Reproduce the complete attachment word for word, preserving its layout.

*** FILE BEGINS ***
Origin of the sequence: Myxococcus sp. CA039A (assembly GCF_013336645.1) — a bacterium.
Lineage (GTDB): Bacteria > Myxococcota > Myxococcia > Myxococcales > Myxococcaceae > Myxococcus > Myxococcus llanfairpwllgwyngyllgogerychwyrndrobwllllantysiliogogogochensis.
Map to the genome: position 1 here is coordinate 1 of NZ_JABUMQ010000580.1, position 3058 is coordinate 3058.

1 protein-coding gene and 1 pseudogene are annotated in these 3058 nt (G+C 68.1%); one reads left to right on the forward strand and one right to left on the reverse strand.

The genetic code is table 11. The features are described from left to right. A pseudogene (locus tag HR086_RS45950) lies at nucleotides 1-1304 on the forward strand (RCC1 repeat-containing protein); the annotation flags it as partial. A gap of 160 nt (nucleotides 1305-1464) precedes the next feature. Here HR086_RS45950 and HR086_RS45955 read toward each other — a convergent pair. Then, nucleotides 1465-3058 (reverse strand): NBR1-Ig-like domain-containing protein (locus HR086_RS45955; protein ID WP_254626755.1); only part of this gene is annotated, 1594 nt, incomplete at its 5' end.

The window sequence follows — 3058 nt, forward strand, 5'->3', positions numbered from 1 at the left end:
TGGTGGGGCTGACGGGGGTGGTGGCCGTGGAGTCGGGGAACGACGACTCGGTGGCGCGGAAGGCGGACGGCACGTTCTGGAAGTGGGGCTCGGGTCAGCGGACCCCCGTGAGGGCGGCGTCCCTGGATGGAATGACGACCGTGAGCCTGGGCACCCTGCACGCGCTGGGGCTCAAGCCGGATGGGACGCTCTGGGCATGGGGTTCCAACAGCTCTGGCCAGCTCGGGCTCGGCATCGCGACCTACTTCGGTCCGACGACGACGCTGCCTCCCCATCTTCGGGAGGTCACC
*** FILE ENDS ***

Origin of the sequence: Myxococcus sp. CA039A (assembly GCF_013336645.1) — a bacterium.
Lineage (GTDB): Bacteria > Myxococcota > Myxococcia > Myxococcales > Myxococcaceae > Myxococcus > Myxococcus llanfairpwllgwyngyllgogerychwyrndrobwllllantysiliogogogochensis.
Map to the genome: position 1 here is coordinate 1 of NZ_JABUMQ010000580.1, position 3058 is coordinate 3058.

1 protein-coding gene and 1 pseudogene are annotated in these 3058 nt (G+C 68.1%); one reads left to right on the forward strand and one right to left on the reverse strand.

The genetic code is table 11. The features are described from left to right. A pseudogene (locus tag HR086_RS45950) lies at nucleotides 1-1304 on the forward strand (RCC1 repeat-containing protein); the annotation flags it as partial. A gap of 160 nt (nucleotides 1305-1464) precedes the next feature. Here HR086_RS45950 and HR086_RS45955 read toward each other — a convergent pair. Then, nucleotides 1465-3058 (reverse strand): NBR1-Ig-like domain-containing protein (locus HR086_RS45955; protein ID WP_254626755.1); only part of this gene is annotated, 1594 nt, incomplete at its 5' end.

The window sequence follows — 3058 nt, forward strand, 5'->3', positions numbered from 1 at the left end:
TGGTGGGGCTGACGGGGGTGGTGGCCGTGGAGTCGGGGAACGACGACTCGGTGGCGCGGAAGGCGGACGGCACGTTCTGGAAGTGGGGCTCGGGTCAGCGGACCCCCGTGAGGGCGGCGTCCCTGGATGGAATGACGACCGTGAGCCTGGGCACCCTGCACGCGCTGGGGCTCAAGCCGGATGGGACGCTCTGGGCATGGGGTTCCAACAGCTCTGGCCAGCTCGGGCTCGGCATCGCGACCTACTTCGGTCCGACGACGACGCTGCCTCCCCATCTTCGGGAGGTCACC